Patty Marvel's Reviews > Freedom's Landing

Freedom's Landing by Anne McCaffrey
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Jun 11, 12

bookshelves: read-to-see-what-the-fuss-was-about
Read from January 28 to February 08, 2012

I ordered a few of McCaffrey's books from the library after seeing the outpouring of grief and reminiscing upon her death. Thought I'd jump on the bandwagon and started with Freedom's Landing (published in 1995), the first book in the "Catteni Series."

Catteni (or "Cats") is the name of an alien species that has a habit of kidnapping humans (and others) and dropping them on (presumably) unused planets to see if they're inhabitable (non-Catteni = canaries in the coal mine). Kristin Bjornsen, a female from Earth, had just escaped slavery on one planet when she was rekidnapped along with a rebel Catteni named Zainal she helped. They are dropped on a planet nicknamed Botany (Australian history and Star Trek fans, take note). While the good guys go through some trials trying to survive on and understand the strange new world the find themselves in, I was a little disappointed how little trouble they got into. Sure, there were some dangers from the new planet, but getting to know their new surroundings went swimmingly compared to dealing with grumpy humans and other aliens. This didn't seem right somehow.

And there was one thing that seriously bothered me, especially coming from a female author. There's a character in the novel who apparently has been raped by some Catteni and maybe some humans before being dumped with the other guinea pigs. Kristin is convinced that the same character will continue to be a target of rapist because she's cute. WOW, did that piss me off. Small children and little old ladies get raped too - that's not about them being attractive, that's about the rapist wanting a power trip and whether or not the victim is cute is irrelevant. I'll still keep and open mind and give the next book in the series, Freedom's Choice, a shot.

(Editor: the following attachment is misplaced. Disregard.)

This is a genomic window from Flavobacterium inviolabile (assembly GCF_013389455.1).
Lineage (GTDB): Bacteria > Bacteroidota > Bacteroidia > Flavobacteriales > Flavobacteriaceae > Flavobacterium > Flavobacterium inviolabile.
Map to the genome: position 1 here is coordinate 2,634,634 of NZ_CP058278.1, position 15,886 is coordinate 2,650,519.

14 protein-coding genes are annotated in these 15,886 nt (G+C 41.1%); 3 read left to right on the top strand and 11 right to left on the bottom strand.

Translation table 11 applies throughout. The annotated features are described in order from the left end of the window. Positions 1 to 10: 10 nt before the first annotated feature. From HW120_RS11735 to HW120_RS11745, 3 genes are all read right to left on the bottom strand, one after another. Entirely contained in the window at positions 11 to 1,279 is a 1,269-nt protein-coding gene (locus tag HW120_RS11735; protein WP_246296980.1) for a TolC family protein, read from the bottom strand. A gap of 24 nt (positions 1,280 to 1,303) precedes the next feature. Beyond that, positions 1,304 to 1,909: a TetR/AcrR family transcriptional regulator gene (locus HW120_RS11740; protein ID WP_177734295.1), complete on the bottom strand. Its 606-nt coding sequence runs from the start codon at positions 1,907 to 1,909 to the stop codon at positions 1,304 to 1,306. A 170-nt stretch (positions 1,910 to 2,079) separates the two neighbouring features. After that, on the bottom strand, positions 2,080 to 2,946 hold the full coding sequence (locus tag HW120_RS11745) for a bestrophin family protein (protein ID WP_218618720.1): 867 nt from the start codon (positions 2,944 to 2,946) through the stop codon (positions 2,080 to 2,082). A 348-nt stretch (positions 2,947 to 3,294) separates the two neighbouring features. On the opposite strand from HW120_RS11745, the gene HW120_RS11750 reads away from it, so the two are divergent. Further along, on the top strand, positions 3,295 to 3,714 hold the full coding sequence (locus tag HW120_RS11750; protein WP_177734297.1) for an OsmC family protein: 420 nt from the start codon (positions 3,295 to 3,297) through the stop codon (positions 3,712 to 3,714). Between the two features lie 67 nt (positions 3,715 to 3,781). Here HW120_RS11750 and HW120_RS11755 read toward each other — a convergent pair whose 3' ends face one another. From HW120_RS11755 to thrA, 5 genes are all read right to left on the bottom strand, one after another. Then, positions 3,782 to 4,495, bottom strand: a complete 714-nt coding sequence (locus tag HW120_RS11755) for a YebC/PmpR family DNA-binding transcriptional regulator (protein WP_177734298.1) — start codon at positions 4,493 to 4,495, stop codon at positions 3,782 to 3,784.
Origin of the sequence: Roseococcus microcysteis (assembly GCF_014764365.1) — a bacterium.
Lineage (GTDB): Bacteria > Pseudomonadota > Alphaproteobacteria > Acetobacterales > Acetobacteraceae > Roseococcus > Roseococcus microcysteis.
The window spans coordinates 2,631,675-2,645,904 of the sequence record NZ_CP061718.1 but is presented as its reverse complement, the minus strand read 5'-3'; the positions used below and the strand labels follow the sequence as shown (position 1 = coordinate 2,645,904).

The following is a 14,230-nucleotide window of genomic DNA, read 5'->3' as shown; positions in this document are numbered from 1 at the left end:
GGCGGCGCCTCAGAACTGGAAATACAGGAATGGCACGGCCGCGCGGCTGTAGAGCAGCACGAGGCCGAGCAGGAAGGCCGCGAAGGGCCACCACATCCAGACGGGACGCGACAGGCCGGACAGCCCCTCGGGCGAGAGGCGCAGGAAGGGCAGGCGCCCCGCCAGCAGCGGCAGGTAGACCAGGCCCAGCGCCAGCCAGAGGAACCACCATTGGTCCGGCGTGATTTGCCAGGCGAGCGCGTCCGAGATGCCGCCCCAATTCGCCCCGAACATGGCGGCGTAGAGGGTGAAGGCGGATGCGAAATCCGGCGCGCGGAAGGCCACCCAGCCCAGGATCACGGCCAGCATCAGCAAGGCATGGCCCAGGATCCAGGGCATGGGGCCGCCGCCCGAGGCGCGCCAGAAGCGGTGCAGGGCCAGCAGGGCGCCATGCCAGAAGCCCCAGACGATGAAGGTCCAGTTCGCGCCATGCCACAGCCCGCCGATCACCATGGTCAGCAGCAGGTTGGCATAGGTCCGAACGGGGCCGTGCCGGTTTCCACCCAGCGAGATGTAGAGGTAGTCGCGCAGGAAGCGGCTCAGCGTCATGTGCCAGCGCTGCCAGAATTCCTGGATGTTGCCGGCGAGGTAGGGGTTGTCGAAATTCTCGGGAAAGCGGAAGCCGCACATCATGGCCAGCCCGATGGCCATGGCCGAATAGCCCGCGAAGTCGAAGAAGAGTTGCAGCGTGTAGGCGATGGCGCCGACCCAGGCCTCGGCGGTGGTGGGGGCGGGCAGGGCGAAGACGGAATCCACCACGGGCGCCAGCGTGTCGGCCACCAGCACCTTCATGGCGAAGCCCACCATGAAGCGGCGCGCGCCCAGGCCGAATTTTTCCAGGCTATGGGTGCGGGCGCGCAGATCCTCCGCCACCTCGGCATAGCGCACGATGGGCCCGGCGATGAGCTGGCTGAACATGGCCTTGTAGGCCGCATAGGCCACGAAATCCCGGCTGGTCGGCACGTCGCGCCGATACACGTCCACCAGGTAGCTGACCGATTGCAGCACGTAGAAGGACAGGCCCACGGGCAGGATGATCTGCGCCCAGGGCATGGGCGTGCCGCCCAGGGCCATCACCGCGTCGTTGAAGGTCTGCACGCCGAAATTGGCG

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Comments (showing 1-1 of 1) (1 new)

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HRM Maire I hate to disagree with a statement you made, but I must: she does not worry about her getting raped again because she's cute--she'll be noticed more because she is attractive, of course, but I think it's more because she is so vulnerable and needy. She is the archetypal victim, unable to look out for herself. Since she has no power herself, she's like a vacuum for someone to have power *over* her.


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